Of course, this says nothing about the goals of students themselves. Students, as the saying goes, are notoriously efficient and most of them, at least anecdotally, fully understand the system in which they operate. To give a hypothetical example, we all know that grad schools do indeed take a long, hard look at grades insofar as theoretically grades reflect students’ learning (they don’t but that’s another story). Students looking towards MA and PhD programs know this and plan accordingly within that framework. A gen-ed course in the History of British Hamster Fur Weaving is appealing precisely because students are exposed to the topic in high school and therefore, by needing to devote less time to achieving an “A” in that course, they free up the extra hours necessary to their getting an “A” in Molecular Biology (admittedly, they may also have less-academic reasons in mind). In such a scenario their GPAs are preserved and students achieve popularly recognized levels of excellence that set the stage for success in their careers after graduation.
This isn’t to say that courses on the History of British Hamster Fur Weaving aren’t worthwhile: they are. But grades as a measure of achievement emphasize a rather vapid form of student success as, in effect, they incentivize students’ NOT being challenged, NOT struggling, and certainly, at all costs, NOT FAILING. Within this structure “grade inflation” may in part be seen as a chimera much more a product of the system itself than grade-grubbing, undeserving students as students turn towards courses and courses of study where they feel their chances of success are most likely. In turn this has had devastating effects on disciplines and fields of study traditionally seen as “challenging” as these struggle to cultivate student enrollment at the undergraduate level. Byzantine History? Nope. Poets of the French Renaissance taught in Frech? Hardly. African Art? Probably not happening. Again, this really has nothing to do with actual student intelligence or even raw interest. Students are in fact quite intelligent and, like the rest of us, usually pursue a path that best reflects their perceived self-interest. In this case, the carrot of grades and the fixed model of learning they indirectly buttress frequently override long term growth and learning.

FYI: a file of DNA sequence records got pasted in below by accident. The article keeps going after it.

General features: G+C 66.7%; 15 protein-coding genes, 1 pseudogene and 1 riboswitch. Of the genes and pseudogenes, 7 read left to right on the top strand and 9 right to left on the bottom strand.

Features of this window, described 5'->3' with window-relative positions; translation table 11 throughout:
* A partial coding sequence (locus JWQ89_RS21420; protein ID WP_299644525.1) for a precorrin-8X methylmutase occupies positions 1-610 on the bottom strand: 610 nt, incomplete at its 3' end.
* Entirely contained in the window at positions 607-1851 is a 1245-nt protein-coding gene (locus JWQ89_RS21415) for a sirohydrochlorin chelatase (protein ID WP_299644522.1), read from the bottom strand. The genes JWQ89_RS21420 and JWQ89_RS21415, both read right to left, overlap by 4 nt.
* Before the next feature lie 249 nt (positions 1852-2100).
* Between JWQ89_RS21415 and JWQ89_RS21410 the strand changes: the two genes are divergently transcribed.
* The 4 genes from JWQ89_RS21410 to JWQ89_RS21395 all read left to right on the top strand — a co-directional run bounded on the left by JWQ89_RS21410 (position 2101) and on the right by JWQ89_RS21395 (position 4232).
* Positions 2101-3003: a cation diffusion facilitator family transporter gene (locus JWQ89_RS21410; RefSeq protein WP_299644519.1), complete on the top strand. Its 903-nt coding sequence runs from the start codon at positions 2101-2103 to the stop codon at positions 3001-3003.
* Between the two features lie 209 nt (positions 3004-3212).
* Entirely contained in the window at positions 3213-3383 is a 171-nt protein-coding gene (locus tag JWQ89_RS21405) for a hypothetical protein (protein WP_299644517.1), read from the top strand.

At any rate I’m skeptical of Kahn’s piece and his work in general. I’m much less optimistic about “the Internet being a dream for a growth mindset” as opposed to being a vast repository where even the most misguided thoughts and opinions can be reinforced as many folks seek information that affirms rather than challenges deeply held, fixed world views. I respect his idealism but firmly believe we need a far more radical, material approach to learning and the systems where it takes place.
In the interests of full disclosure, I failed my first test in Professor Harris’s class almost 20 years ago. I met with the professor and he helped me get a clearer grasp of the course and his expectations. Among other things, I actually had to do the reading, spend time memorizing artwork from lecture he shared in the hall, not submit papers printed on my old printer that smudged them, and actively participate in class. Believe it or not, after I miserably failed the first test I finished the semester with an “A.” Having finished this post, I guess I’d say I’m still be challenged by that class.